Dr. Spafford beams with pride at being one of the few father-son duos to both play Huskies hockey, having himself captained the team in the ‘80s. He led the squad to a silver medal at the national championships in 1987, and says his time as a student athlete helped instill his work ethic and left him with a lasting network of friends.

“If I was going to be a good medical student I had to retain everything so that I could keep up my academics while balancing being an athlete – that was a valuable life lesson,” Spafford says. “Coach Dave King was very inspiring to me because he instilled that my pursuit of medicine was just as important as hockey.”

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Alumni appointed to the Order of Canada

Dr. Kay Nasser  (Photo: Liam Richards)

Two U of S alumni have received one of the country’s highest civilian honours by being appointed to the Order of Canada.

Karim (Kay) Nasser and Harold Orr were recently appointed to the Order, which recognizes Canadians for their outstanding achievement, dedication to the community and service to the nation.

Nasser, who earned his PhD and taught civil engineering at the U of S for 33 years, is a passionate long-time supporter of the university. His appointment to the Order is in honor of his contributions to civil engineering and community development, and for his philanthropy in support of education, health care and the arts.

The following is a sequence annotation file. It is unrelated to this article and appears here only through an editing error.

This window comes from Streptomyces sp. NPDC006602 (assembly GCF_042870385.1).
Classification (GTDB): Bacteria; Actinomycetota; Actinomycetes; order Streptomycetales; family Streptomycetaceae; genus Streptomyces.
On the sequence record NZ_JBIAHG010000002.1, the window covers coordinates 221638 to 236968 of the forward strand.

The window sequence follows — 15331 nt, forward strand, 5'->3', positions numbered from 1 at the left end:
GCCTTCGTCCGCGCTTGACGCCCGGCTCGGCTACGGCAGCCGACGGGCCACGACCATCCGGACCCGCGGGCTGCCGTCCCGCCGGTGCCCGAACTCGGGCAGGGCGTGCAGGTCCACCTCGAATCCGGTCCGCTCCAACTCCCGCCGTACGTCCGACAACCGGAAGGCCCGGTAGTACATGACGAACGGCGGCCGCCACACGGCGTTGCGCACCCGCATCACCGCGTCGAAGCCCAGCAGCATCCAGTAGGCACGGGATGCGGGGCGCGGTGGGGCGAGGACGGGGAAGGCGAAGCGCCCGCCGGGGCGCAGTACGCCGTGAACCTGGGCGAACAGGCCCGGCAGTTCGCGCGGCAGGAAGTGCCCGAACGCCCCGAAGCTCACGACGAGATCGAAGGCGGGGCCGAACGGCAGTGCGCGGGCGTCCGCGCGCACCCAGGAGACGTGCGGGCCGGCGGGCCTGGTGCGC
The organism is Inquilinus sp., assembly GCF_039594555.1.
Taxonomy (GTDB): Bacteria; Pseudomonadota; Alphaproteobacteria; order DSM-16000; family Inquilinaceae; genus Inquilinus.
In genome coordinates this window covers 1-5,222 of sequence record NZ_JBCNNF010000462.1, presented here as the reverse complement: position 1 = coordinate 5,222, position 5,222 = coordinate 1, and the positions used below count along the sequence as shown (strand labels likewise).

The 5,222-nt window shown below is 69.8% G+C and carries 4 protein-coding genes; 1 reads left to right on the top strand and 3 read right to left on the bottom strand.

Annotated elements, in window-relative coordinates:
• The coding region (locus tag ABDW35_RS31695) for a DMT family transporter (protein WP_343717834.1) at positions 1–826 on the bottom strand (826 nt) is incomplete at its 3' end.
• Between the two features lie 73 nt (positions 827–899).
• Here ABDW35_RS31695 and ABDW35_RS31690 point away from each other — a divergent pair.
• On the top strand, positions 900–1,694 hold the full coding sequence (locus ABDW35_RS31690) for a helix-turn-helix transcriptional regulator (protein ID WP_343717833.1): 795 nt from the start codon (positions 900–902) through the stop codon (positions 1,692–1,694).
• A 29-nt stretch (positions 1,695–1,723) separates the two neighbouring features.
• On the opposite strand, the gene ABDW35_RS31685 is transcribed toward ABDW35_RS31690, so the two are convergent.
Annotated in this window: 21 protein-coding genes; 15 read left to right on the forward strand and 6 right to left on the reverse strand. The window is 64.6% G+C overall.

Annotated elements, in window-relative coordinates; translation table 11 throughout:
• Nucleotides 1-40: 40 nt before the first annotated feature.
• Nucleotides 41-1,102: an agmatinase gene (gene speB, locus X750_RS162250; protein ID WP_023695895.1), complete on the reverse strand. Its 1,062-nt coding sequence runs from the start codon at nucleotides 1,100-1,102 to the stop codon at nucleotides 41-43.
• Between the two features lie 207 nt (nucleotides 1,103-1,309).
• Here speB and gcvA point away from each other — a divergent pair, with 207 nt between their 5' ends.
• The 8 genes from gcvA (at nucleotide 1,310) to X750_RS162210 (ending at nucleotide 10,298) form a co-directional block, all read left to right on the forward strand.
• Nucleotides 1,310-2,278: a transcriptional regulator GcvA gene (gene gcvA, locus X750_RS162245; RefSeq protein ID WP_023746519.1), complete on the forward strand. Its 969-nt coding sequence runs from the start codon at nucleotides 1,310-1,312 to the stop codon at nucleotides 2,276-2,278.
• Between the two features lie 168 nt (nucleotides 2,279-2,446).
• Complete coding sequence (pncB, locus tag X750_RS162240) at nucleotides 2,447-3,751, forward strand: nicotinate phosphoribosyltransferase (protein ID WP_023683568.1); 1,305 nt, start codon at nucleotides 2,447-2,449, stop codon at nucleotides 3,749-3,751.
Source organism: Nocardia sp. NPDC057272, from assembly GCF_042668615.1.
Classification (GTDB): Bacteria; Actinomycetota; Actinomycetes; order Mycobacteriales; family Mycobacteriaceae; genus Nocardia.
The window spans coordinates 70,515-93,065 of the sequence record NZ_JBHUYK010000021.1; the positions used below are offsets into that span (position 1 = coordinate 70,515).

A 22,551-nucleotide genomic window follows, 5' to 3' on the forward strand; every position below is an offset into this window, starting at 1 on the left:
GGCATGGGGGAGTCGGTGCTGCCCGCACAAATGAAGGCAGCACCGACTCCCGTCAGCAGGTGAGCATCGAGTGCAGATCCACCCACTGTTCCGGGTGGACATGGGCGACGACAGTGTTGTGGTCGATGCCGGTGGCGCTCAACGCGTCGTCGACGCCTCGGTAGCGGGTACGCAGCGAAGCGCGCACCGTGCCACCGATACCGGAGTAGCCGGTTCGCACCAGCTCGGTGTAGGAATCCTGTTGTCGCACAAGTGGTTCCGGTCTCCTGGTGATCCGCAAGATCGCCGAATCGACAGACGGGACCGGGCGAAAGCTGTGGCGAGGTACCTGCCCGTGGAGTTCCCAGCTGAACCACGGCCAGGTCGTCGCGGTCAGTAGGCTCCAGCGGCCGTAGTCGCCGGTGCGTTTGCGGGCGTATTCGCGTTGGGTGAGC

Nasser and his family have donated more than $13.5 million to the U of S, and continue to support students annually through The Nasser Family Emergency Student Trust and the Nasser Scholarship Fund, which has helped hundreds of students over the years.

In addition to his support of the U of S, Nasser has been a pillar in supporting various community institutions from the Remai Modern Art Gallery, Saskatoon Public Library, Saskatchewan Polytechnic, and all four city hospitals, including the new Jim Pattison Children’s Hospital.

Alumnus Harold Orr received both a Bachelor of Science in Engineering, and a Master of Science from the U of S, and is known as a pioneer of energy-efficient home building in Canada. His research led to the concept of passive solar design, which allows homes to retain heat from the sun through structural design. Orr’s appointment to the Order is in recognition of his contributions as a housing engineer who promotes energy efficiency and conservation in Canadian homes.